binary stars apparent and absolute magnitudes...


by cpives
Tags: absolute, apparent, binary, magnitudes, stars
cpives
cpives is offline
#1
Nov20-11, 09:10 AM
P: 1
1. The problem statement, all variables and given/known data
A binary star system has two star of equal luminosity. The apparent magnitude of the two stars together is 11.2, and they are at a distance is 76pcs. How do I work out the apparent and absolute magnitudes of just one star?


2. Relevant equations

m=-2.5log(L)

m-M=5log(d)-5

M=-2.5log(L/Lsun)+4.8



3. The attempt at a solution

luminosities can be added, I know that much.
Phys.Org News Partner Science news on Phys.org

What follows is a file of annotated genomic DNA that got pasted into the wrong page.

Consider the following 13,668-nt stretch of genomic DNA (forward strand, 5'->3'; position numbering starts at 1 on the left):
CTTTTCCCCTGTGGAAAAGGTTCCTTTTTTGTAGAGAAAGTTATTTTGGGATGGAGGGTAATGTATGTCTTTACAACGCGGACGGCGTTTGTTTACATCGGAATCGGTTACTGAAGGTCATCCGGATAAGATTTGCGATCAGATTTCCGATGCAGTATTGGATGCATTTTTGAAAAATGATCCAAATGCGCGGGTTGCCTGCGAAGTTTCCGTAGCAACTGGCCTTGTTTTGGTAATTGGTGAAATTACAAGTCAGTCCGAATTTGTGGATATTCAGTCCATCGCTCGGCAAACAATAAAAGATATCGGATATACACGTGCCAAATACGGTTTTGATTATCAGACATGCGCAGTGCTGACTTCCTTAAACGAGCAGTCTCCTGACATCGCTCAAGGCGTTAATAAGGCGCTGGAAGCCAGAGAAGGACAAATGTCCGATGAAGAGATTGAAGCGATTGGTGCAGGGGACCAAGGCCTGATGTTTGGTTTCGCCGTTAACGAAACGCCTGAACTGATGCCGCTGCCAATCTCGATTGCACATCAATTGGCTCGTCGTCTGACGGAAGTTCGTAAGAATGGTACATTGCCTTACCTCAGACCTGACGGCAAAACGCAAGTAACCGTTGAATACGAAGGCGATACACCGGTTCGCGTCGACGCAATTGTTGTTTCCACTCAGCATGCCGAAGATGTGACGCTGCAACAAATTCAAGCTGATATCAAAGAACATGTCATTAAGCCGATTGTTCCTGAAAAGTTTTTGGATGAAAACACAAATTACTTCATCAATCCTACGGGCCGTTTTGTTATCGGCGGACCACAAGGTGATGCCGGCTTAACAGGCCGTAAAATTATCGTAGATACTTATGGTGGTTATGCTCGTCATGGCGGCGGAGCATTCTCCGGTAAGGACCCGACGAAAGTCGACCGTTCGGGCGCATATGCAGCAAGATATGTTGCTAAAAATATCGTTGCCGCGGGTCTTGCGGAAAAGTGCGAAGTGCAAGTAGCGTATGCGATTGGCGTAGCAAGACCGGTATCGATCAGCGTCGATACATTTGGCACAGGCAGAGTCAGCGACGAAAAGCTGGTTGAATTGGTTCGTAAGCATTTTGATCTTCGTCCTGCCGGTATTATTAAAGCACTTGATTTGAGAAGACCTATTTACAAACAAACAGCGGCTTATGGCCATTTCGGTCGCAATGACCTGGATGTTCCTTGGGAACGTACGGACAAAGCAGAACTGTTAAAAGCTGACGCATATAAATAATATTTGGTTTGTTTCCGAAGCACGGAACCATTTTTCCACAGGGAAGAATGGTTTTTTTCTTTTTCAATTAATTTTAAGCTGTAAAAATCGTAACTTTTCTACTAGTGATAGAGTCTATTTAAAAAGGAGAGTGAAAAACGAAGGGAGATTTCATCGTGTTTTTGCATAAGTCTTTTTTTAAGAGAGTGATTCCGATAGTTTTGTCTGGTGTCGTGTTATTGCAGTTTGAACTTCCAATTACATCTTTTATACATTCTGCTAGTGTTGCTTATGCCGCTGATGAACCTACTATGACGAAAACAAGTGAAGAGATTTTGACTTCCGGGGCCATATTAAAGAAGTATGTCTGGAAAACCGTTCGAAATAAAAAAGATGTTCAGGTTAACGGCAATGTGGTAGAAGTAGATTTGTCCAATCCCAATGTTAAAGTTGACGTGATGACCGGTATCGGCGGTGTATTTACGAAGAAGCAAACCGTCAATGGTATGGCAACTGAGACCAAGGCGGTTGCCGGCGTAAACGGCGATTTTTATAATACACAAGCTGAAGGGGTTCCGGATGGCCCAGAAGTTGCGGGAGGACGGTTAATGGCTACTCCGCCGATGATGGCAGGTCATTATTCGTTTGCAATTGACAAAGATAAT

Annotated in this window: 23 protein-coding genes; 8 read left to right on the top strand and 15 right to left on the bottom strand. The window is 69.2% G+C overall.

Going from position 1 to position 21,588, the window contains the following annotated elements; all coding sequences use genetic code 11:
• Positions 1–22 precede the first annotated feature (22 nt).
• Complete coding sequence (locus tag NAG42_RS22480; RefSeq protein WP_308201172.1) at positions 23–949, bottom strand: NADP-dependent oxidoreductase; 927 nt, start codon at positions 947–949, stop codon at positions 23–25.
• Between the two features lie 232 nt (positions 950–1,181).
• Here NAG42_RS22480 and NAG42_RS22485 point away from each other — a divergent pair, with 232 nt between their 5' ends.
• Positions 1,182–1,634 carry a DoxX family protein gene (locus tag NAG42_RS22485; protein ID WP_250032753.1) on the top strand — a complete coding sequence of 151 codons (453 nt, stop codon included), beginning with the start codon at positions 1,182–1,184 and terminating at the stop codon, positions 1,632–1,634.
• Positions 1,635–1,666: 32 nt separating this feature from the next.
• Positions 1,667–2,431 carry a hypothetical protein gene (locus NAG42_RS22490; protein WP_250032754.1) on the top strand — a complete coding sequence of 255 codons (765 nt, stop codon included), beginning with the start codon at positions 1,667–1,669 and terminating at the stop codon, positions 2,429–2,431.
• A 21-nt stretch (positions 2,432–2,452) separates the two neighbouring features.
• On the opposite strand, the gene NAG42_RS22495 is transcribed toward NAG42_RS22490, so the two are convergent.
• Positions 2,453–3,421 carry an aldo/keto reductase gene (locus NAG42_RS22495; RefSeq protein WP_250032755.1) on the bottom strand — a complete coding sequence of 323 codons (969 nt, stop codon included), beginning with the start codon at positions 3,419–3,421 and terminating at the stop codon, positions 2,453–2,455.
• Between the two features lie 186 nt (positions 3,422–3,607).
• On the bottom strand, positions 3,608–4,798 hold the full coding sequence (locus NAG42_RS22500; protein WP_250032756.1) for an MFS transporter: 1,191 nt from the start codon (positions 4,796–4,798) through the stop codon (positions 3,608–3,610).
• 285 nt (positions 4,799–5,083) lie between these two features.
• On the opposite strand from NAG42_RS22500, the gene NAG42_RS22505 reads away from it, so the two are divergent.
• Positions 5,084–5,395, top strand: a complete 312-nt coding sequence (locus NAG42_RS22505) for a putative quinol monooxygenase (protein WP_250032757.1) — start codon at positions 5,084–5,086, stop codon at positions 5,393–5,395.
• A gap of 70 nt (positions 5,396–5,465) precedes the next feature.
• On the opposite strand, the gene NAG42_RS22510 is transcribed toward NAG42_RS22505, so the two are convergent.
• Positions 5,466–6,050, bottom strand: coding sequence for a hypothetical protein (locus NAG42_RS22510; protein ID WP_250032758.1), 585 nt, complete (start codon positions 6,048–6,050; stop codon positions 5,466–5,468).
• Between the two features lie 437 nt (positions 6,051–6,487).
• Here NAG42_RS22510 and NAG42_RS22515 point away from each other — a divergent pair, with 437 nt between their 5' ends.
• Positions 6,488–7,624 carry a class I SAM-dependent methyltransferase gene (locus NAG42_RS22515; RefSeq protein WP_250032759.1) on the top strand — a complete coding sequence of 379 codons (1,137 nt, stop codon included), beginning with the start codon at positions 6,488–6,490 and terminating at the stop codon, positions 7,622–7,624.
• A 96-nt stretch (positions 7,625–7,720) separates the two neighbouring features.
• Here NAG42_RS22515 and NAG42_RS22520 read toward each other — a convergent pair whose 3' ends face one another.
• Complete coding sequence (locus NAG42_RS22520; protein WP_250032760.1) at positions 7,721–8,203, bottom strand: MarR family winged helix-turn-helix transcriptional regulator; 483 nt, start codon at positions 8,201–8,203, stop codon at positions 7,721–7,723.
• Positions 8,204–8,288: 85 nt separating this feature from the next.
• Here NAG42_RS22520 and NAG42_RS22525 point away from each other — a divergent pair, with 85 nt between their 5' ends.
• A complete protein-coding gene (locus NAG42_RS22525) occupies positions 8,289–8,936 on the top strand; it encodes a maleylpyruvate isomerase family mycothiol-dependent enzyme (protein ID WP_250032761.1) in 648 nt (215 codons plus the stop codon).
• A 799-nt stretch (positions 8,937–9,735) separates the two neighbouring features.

Better thermal-imaging lens from waste sulfur
Hackathon team's GoogolPlex gives Siri extra powers
Bright points in Sun's atmosphere mark patterns deep in its interior
phyzguy
phyzguy is offline
#2
Nov20-11, 10:18 AM
P: 2,068
So given that the luminosities can be added, if the luminosity of each start is L, what is the luminosity of the system? Then, using your first equation, knowing the apparent magnitude of the system, what is the apparent magnitude of each star?


Register to reply

Related Discussions
Calculating distance using absolute and apparent visual magnitudes Astrophysics 1
Astrophysics - Apparent Magnitude of stars in a close binary system Introductory Physics Homework 1
Astronomy Physics - Apparent Magnitudes Advanced Physics Homework 1
Question on binary stars & binary stars Introductory Physics Homework 1